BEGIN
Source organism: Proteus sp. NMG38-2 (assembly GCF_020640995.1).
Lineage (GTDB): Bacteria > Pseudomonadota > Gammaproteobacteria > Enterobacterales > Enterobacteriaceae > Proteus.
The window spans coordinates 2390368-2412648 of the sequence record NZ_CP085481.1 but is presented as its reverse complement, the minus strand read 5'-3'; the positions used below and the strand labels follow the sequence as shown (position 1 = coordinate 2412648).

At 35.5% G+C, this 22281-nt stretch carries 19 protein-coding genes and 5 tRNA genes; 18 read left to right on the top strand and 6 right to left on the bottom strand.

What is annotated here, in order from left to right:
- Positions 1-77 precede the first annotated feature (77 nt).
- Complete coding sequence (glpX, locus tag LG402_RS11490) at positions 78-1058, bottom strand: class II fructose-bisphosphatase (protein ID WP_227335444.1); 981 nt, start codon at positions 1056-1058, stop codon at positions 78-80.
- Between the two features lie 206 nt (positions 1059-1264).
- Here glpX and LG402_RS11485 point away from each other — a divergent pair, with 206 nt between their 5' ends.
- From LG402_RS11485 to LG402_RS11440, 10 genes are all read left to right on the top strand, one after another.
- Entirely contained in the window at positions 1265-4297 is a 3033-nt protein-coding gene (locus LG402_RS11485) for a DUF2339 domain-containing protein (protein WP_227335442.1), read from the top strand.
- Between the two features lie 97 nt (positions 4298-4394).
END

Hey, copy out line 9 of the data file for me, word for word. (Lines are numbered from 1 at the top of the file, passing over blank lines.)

- Here glpX and LG402_RS11485 point away from each other — a divergent pair, with 206 nt between their 5' ends.